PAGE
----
The week that was: The Browne Review

What happened

Oh, you know the drill. Boy meets girl. Boy marries girl. Boy becomes Principal of Brasenose. Boy and girl use College expenses money in what, it is alleged, were unauthorised expenditures. It’s an expenses scandal of the classic kind. Principal Roger Cashmore and his wife went to Greece, North America and Pakistan. All the while, the story goes, they were charging BNC fee-payers for upgraded Business Class travel. In one case, according to a Brasenose report, ‘authorisation was expressly denied but the trip went ahead regardless’. Cashmore obviously denies this. He claims that he was not not granted authorisation, if you get my drift. This wily donnish manouevring didn’t work: the governors of Brasenose appear to have sacked Prof. Cashmore in an attempt to restore their credibility. That’s not the line. The line is he’s gone on research leave. It’s research leave which involves taking up two salaried positions, but they don’t want me to tell you that.

What the papers said

Many of the papers focussed on Lib Dem confusion, largely because they hate the Lib Dems. But the general Fleet Street consensus is to raise tuition fees to unlimited levels. The FT thought Browne was brilliant. The Telegraph thought it was brilliant. The Times was a little bit sceptical but, of course, ‘there is no better option on offer’. Even the Guardian and Independent are basically in favour. Remarkably, the Daily Mail is the most opposed- though only because ‘yet again, the middle classes will suffer’. Thoughtful.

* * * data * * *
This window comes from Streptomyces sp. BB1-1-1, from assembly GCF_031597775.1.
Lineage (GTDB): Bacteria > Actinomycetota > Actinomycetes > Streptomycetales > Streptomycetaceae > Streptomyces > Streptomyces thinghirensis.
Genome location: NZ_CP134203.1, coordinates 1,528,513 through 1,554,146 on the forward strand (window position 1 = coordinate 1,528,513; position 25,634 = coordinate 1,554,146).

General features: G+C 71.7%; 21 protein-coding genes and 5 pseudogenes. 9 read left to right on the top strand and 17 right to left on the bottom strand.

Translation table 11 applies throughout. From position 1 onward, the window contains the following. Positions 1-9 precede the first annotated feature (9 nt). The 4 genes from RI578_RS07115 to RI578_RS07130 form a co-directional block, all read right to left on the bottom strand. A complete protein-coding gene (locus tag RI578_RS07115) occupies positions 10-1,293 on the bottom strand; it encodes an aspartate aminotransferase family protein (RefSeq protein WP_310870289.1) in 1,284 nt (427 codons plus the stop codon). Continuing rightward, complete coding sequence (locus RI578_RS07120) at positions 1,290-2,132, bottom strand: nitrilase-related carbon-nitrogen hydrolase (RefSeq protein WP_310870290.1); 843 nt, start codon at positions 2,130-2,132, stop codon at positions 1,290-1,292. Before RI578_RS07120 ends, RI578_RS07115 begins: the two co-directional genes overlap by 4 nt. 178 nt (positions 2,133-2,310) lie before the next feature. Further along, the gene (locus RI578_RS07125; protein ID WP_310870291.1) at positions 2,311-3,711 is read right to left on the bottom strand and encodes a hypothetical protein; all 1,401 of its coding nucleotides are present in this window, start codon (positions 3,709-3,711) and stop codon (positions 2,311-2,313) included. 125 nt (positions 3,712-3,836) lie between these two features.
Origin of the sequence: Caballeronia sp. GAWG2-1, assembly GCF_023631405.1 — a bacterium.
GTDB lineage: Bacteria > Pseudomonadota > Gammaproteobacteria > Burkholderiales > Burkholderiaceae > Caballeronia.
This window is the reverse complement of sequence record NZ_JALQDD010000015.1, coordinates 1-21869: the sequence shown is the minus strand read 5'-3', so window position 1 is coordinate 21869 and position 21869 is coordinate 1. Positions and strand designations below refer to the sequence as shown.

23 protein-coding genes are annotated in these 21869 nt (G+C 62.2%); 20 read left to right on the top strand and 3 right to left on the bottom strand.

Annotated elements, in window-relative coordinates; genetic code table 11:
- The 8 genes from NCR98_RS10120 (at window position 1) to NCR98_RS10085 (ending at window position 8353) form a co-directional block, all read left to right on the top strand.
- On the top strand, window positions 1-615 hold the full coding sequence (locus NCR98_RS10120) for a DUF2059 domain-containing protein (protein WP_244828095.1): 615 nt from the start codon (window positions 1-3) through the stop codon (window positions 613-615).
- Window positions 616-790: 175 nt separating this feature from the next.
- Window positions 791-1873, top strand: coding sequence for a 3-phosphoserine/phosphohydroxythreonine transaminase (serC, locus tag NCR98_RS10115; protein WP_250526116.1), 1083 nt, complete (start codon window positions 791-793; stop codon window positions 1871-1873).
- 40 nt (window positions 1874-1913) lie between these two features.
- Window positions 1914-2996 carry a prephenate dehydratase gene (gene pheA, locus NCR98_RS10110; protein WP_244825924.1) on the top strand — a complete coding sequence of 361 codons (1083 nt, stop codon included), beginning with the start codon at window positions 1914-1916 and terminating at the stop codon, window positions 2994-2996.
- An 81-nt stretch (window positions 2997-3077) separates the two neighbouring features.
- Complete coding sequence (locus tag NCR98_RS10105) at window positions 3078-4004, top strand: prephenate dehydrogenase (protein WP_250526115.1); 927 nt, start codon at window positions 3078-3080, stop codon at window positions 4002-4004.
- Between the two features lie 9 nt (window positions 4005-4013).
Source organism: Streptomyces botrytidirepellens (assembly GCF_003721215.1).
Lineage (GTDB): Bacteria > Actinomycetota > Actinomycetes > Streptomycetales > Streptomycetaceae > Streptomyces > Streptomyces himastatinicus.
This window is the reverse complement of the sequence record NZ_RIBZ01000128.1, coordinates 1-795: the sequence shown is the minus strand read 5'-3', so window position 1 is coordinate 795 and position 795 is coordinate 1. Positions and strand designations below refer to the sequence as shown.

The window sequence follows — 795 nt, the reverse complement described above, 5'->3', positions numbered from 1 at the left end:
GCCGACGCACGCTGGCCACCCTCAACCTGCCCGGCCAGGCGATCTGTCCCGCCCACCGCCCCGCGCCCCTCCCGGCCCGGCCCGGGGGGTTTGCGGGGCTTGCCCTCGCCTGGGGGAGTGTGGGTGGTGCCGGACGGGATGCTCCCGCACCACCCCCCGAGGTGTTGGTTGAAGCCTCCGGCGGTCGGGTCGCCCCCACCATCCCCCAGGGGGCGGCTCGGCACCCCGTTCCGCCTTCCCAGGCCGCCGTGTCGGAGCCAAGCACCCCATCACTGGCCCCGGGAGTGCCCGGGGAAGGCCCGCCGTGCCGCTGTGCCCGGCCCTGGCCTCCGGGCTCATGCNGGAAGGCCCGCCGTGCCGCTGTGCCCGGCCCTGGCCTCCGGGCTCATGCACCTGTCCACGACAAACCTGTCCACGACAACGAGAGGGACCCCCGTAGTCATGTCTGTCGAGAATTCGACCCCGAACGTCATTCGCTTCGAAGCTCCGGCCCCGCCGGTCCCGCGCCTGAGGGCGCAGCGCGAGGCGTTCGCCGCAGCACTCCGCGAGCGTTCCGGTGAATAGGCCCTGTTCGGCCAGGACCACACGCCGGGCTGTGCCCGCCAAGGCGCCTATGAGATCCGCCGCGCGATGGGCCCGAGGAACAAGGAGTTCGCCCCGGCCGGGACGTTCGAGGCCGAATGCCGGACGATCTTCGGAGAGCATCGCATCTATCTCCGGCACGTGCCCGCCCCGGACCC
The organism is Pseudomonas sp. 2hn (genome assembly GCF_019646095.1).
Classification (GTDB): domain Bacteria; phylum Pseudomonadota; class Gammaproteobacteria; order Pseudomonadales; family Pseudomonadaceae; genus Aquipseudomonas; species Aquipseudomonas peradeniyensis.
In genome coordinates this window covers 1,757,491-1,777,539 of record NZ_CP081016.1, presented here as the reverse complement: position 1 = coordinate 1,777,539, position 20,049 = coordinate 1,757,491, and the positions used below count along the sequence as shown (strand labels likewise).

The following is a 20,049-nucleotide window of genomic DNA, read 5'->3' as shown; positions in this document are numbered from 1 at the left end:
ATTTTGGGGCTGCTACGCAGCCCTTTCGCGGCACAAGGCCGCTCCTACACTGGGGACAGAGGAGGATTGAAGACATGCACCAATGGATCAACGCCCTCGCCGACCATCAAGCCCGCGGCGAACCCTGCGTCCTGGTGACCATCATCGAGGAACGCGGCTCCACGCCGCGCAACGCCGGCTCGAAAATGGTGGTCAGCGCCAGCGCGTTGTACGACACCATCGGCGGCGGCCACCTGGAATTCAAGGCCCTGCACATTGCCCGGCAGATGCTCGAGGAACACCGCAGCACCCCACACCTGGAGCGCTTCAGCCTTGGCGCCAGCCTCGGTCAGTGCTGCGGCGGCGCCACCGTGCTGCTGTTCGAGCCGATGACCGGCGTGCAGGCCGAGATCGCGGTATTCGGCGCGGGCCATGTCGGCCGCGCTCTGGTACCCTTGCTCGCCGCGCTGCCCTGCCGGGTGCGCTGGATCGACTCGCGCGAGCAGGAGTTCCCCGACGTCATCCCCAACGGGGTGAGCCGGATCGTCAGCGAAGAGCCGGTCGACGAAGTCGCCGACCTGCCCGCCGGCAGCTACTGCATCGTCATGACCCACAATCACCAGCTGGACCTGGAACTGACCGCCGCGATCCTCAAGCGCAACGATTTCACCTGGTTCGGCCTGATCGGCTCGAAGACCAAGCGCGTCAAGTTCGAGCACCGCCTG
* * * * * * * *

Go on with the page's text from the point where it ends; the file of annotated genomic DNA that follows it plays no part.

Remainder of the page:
What now?

You can splutter with rage all you like, but it’s unlikely to make a difference. If Labour and a solid chunk of Lib Dems vote against- neither a certainty- then the bill can be defeated. But Lib Dems in government are bound to back it, and that might be enough, regardless of what the backbenchers do. But your little brothers and sisters are likely to have to pay through the nose for an education. Arts degrees will be restricted to elite institutions. The humanities may face a serious possibility of destruction. And all the while, many universities will be privatised (the other place is already considering it). It will be pretty dire, and likely undo most of the good access work done by many JCRs and institutions. Of course, there is another problem that lies earlier on, in low-quality schooling and children being brought up in poverty. Butwhile Browne may be symptomatic of a deeper problem in our society, it’s worth standing up against its regressive implications for education.